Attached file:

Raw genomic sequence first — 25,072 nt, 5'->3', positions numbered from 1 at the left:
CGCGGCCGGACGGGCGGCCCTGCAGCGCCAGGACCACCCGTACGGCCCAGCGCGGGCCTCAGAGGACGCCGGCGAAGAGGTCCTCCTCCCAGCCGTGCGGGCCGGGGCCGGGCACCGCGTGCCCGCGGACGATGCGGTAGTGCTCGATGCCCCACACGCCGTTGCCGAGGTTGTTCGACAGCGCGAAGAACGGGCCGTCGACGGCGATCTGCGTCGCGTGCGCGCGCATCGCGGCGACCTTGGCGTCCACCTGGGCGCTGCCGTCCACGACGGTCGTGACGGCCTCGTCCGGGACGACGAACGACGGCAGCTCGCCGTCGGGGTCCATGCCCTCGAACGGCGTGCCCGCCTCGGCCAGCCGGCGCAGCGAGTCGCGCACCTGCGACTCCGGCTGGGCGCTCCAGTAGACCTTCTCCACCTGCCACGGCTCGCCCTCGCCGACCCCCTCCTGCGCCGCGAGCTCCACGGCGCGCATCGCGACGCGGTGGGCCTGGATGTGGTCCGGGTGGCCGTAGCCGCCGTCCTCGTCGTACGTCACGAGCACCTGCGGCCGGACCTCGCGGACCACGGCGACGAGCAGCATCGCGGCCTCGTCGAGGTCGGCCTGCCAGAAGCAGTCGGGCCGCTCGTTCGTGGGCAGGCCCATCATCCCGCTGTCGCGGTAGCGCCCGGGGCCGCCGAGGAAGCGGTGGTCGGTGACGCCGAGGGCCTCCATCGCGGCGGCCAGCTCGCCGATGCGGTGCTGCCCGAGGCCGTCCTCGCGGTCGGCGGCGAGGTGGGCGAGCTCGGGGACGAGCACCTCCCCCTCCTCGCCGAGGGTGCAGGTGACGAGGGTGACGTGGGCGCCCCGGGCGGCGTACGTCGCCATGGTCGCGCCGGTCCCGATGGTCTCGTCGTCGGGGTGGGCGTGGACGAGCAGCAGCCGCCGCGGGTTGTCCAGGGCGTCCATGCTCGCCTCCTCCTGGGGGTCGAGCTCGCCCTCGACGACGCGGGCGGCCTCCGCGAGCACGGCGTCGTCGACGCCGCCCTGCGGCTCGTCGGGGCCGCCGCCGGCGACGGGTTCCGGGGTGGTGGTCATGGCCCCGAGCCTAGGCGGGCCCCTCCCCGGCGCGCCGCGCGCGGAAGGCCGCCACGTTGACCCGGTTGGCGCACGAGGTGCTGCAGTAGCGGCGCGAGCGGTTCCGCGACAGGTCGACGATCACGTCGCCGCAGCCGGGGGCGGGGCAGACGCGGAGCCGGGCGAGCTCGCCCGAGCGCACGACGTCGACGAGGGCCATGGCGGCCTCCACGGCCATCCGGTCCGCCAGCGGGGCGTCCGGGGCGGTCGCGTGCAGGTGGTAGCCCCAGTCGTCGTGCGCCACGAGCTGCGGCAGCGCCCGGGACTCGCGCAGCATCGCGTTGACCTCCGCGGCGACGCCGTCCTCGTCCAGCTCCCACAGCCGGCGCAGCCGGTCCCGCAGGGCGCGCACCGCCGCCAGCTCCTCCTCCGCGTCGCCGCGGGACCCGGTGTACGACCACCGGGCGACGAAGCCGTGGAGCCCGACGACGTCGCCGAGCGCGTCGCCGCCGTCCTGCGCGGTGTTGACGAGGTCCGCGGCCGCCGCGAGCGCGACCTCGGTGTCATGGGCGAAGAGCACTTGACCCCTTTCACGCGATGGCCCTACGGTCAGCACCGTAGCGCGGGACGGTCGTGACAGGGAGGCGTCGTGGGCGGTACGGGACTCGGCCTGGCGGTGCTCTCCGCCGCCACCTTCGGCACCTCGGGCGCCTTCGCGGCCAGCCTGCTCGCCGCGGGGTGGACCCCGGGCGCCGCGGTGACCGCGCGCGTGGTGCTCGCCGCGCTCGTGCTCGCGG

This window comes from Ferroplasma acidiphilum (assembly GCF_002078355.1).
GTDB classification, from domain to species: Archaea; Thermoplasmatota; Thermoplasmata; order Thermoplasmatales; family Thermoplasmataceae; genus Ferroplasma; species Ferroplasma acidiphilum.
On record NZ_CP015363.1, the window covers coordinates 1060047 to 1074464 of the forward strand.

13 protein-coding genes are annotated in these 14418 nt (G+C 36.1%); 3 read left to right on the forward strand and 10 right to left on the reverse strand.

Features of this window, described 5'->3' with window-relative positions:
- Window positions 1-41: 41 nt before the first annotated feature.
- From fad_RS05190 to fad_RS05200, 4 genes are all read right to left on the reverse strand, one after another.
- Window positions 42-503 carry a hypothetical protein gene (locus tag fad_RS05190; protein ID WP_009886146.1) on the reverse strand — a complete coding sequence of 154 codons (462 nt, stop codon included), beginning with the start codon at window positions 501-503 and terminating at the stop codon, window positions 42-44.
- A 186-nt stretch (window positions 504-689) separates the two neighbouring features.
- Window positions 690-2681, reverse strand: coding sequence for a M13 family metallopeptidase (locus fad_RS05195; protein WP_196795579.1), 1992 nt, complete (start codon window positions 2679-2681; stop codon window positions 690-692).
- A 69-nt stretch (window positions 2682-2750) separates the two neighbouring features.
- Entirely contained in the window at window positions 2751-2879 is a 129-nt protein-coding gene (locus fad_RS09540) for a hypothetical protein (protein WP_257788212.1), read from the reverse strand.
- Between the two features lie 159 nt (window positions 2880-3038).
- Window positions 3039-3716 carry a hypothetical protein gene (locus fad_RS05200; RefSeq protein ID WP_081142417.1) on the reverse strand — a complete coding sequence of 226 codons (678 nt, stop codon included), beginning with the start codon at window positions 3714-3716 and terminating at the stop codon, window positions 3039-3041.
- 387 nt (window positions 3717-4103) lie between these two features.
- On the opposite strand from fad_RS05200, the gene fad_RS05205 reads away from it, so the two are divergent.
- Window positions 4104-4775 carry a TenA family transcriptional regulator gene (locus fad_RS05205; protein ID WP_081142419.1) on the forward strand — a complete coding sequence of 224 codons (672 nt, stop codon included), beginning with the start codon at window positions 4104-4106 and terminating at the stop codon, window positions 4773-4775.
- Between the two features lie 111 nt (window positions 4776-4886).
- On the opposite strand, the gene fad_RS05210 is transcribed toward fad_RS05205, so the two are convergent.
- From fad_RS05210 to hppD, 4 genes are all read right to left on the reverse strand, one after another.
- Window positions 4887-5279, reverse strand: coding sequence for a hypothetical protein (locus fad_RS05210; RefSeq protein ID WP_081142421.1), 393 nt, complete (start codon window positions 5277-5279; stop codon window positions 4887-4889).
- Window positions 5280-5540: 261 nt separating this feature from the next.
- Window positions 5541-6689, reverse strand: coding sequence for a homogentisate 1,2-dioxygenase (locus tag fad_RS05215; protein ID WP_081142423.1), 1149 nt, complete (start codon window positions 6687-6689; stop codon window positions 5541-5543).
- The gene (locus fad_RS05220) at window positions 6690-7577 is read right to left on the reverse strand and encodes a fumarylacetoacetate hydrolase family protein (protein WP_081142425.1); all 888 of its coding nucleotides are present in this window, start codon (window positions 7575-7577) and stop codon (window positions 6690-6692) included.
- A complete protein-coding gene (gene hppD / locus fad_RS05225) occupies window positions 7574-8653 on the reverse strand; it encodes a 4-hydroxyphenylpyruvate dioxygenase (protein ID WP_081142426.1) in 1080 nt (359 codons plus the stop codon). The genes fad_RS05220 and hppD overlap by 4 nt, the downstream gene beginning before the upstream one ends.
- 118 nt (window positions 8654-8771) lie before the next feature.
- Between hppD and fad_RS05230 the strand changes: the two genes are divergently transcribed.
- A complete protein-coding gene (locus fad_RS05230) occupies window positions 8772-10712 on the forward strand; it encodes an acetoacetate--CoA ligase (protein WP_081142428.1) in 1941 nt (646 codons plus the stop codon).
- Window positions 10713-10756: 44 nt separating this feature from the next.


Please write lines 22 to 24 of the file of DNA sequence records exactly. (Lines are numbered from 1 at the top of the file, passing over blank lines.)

- From fad_RS05210 to hppD, 4 genes are all read right to left on the reverse strand, one after another.
- Window positions 4887-5279, reverse strand: coding sequence for a hypothetical protein (locus fad_RS05210; RefSeq protein ID WP_081142421.1), 393 nt, complete (start codon window positions 5277-5279; stop codon window positions 4887-4889).
- Window positions 5280-5540: 261 nt separating this feature from the next.